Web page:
The signaling machinery that regulates the progression of membrane proteins through the biosynthetic pathway is largely unknown. Subunit hetero-oligomerization has been shown to be required for surface expression of a growing list of ion channels, including GABAA receptors, acetylcholine receptors, voltage-gated potassium channels, and ATP-sensitive potassium channels (KATP) (Paulson et al., 1991; Gorrie et al., 1997; Zerangue et al., 1999; Manganas and Trimmer, 2000), and it is emerging as a common mechanism to restrict functional expression to only certain subunit combinations. A recent study has shed light on one of the mechanisms linking subunit assembly to intracellular trafficking via the identification of a new ER retention signal (Zerangue et al., 1999). The presence of this ER retention motif (RXR) prevents the exit from the ER of partially or incorrectly folded KATP channels. Assembly of KATP channels of defined stoichiometry masks this signal and allows insertion of the complex at the plasma membrane. The RXR motif is present in the C terminus of the NR1-1a, NR3A, and the NR2B NMDA receptor subunits. The C-terminal domain of other NR2 subunits contains a previously characterized (KKXX) ER retention signal. Thus, the presence of the NR1 subunit might be required for the assembly of properly folded NMDA receptors, by masking ER retention signals and allowing efficient membrane insertion. We cannot, however, exclude the possibility that the NR1 subunit contains forward trafficking signals that are required for the surface expression of NMDA receptor complexes. Interestingly, receptor complexes formed by NR1-1a/NR3A do appear to fold and assemble sufficiently to pass through the ER quality control mechanism, because they are expressed on the cell surface. The fact that these receptors fail to function may be explained by the fact that neither NR1-1a nor NR3A has been shown to have a glutamate binding site.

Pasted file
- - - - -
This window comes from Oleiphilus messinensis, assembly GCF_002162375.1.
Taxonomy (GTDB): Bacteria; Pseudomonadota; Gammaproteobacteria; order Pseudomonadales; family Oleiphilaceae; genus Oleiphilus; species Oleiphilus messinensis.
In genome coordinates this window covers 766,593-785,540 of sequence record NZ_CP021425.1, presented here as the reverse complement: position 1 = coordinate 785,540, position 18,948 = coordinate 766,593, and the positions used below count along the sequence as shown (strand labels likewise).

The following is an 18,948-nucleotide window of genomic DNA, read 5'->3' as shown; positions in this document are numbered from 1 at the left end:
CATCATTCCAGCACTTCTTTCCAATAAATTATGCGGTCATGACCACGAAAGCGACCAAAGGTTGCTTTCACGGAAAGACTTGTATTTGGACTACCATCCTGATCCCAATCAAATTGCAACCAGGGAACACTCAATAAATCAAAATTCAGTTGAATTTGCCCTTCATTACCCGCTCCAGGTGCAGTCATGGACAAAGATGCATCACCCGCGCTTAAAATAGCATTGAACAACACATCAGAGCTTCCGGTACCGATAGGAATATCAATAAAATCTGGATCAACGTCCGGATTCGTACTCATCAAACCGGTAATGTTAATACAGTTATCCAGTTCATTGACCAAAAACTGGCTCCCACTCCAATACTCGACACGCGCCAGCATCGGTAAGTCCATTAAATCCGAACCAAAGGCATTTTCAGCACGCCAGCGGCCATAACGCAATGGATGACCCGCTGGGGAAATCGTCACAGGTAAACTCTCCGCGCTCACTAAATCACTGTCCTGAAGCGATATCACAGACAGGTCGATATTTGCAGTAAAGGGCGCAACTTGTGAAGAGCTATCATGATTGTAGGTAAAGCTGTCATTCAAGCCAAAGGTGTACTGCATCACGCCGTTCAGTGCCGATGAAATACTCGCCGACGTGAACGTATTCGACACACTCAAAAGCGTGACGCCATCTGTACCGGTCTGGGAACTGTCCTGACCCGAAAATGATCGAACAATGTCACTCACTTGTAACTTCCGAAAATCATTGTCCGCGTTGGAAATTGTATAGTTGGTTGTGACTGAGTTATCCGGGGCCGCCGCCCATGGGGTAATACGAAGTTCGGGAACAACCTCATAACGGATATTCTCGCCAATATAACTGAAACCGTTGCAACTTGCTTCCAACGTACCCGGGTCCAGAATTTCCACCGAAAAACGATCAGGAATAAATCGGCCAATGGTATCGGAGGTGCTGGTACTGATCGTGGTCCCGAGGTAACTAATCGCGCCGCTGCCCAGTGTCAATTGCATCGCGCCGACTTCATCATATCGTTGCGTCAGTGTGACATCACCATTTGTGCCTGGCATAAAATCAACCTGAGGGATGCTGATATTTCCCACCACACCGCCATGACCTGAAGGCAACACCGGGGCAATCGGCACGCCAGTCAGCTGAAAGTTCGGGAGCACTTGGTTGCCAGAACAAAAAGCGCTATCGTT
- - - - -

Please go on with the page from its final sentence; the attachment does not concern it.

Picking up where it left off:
Additional mechanisms not operating in HEK293T cells may be involved in the localization of the receptor in neurons. The NR3A subunit is enriched in brain postsynaptic densities, but the mechanisms that mediate its localization to postsynaptic sites have not been investigated (Das et al., 1998). In our heterologous expression system, we did not detect significant surface clustering of NR3A-containing receptors. This is consistent with the idea that clustering and stabilization of NMDA receptors at specific sites at the plasma membrane are mediated by interactions of proteins of the PSD-95 family (PSD-93/chapsyn110, PSD-95/SAP90), which are absent in HEK293T cells, with a short peptide motif at the C terminus of NR2 subunits [E(T/S)XV] (Kornau et al., 1995; Kim et al., 1996). Thus, although the NR1-1a subunit is sufficient for the trafficking and plasma membrane expression of NR3A-containing receptors, the presence of NR2 subunits could regulate the targeting, anchoring, and stabilization of functional NR3A complexes at specific synaptic sites.